• remind me tomorrow
  • remind me next week
  • never remind me
Subscribe to the ANN Newsletter • Wake up every Sunday to a curated list of ANN's most interesting posts of the week. read more

This Week in Games
Games Are Our Business... And Business Is Restructuring

by Jean-Karlo Lemus,

Welcome back, folks! You know, it's always nice to discover old stuff from a franchise you love that you didn't know existed. For example, I didn't know that the old Captain N: The Game Master cartoon had an episode that featured the world of Dragon Quest (then known as Dragon Warrior). You gotta squint to see it because they call it the world of "Dragon's Den," but Dragonlord (a.k.a. Dracolord) is there—including the famous and beloved Slimes, who suffice to say do not resemble the in-game art as designed by the belated Akira Toriyama. I learned this because someone was also tweeting about an old Dragon Quest LaserDisc that had come out in Japan to promote the game, featuring animatronic slimes. In-game, slimes are threatening (they're monsters, after all), but they're also very adorable and have become the mascots of Dragon Quest. In live-action, they're horrifying!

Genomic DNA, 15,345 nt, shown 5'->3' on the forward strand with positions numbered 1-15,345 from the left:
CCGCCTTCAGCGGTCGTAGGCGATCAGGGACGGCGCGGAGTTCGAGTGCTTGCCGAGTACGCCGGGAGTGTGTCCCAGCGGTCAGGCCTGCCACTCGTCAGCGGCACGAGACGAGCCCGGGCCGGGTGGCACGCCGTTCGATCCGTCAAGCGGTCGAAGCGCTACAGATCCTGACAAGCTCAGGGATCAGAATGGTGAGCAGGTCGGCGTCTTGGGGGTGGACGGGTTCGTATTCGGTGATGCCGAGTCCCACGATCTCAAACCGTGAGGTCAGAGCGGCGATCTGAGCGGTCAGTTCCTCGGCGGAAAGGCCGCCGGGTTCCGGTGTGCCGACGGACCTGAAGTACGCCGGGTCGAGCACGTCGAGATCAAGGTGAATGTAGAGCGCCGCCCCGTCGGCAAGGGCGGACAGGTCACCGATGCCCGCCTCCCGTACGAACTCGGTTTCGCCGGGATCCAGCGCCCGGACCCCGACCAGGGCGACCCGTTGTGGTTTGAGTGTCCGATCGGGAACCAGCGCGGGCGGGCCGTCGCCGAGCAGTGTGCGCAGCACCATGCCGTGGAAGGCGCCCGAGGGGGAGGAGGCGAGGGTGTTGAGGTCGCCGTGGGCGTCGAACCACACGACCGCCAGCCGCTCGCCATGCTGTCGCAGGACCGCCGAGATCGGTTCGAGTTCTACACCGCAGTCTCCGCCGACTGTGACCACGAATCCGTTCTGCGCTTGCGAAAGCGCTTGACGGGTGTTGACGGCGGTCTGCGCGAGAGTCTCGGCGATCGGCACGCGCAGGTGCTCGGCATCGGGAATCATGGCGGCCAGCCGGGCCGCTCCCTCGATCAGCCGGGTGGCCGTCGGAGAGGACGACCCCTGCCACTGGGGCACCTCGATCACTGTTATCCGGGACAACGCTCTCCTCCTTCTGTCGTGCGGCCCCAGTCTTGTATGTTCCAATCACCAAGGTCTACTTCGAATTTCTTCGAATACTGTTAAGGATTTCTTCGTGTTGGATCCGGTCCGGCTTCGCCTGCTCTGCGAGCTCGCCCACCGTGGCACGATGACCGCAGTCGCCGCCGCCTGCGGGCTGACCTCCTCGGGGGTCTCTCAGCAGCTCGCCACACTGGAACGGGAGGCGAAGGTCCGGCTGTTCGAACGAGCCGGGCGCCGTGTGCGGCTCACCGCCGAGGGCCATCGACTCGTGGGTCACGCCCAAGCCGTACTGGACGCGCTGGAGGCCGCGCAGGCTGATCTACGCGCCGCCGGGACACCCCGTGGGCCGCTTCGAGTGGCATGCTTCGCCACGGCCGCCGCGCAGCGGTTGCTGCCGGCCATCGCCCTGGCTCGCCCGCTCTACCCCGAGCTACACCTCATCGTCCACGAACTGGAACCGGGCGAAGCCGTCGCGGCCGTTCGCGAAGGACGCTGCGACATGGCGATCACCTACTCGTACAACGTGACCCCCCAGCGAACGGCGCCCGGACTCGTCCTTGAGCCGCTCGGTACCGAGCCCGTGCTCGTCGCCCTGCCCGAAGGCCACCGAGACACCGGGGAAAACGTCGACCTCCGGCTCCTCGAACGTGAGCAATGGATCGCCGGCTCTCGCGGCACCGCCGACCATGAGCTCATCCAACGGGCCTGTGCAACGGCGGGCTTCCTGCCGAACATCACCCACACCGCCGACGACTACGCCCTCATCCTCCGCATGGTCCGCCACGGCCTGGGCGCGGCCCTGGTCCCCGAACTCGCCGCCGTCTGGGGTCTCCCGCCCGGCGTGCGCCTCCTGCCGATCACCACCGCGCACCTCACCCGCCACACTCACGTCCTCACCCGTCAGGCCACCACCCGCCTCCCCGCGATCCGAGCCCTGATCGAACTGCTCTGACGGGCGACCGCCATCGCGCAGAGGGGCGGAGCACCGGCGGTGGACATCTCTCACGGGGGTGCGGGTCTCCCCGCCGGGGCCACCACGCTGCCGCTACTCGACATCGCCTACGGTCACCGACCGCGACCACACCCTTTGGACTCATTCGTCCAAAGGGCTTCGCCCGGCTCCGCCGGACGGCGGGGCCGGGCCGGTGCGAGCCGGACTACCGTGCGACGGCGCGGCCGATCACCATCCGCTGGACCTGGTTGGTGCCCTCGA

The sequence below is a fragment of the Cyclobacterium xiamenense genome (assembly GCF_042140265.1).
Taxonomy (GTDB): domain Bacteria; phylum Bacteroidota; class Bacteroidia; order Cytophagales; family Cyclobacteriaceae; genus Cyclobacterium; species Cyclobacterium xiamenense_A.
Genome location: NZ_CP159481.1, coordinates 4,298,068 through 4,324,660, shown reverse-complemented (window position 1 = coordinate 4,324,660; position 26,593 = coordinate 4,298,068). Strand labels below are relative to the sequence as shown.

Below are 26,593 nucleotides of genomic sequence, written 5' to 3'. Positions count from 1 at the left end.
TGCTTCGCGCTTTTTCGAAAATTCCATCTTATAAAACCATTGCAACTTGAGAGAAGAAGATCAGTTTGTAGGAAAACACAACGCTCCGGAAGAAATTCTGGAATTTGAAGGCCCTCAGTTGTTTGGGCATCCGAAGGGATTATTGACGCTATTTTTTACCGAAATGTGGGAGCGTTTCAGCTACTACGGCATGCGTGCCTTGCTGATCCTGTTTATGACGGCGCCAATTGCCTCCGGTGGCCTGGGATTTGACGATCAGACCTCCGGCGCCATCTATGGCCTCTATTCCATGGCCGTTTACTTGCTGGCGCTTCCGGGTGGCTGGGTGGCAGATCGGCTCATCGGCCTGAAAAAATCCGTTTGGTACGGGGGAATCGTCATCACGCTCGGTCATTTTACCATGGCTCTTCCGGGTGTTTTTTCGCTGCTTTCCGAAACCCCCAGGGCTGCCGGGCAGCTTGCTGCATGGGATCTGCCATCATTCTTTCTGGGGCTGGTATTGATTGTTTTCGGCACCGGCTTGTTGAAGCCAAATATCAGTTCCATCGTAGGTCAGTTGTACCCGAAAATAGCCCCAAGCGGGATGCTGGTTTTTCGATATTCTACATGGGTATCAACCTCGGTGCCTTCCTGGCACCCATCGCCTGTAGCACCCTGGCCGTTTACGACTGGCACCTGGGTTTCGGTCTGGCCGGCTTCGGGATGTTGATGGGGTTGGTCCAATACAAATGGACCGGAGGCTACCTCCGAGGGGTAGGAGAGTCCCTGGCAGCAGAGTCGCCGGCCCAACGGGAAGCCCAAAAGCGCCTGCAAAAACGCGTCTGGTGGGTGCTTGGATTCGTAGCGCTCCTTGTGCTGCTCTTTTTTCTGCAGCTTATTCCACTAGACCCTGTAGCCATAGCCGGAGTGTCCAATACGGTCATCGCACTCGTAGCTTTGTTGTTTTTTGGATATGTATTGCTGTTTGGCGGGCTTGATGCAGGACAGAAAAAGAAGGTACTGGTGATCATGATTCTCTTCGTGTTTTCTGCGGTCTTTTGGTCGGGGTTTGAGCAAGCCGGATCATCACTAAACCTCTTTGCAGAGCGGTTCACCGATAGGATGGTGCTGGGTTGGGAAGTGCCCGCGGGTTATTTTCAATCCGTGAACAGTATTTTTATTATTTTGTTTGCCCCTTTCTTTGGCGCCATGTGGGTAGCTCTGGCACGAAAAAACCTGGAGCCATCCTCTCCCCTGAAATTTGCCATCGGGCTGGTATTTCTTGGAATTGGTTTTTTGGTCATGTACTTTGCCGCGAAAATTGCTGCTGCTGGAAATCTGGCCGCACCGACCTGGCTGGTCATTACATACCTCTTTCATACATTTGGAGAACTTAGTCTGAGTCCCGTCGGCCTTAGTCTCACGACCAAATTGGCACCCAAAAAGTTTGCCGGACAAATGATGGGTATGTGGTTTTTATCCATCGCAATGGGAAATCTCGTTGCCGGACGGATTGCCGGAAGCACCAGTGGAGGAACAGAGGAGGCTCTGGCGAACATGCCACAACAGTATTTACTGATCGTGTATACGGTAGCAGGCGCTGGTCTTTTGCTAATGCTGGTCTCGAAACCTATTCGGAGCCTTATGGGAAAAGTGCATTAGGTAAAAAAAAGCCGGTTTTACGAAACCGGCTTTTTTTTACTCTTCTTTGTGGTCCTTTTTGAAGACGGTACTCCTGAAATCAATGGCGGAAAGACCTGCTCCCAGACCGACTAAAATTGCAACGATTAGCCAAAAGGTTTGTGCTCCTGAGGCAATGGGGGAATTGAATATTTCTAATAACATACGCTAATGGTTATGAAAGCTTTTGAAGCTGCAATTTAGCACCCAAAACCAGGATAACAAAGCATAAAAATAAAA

If I have to see a Slime's bloodshot eyes as it's being boiled alive in a frying pan, so do you.

This is...

Art by Catfish

Cotton Reboot Continues Unabated, Witch Demands Her Snacks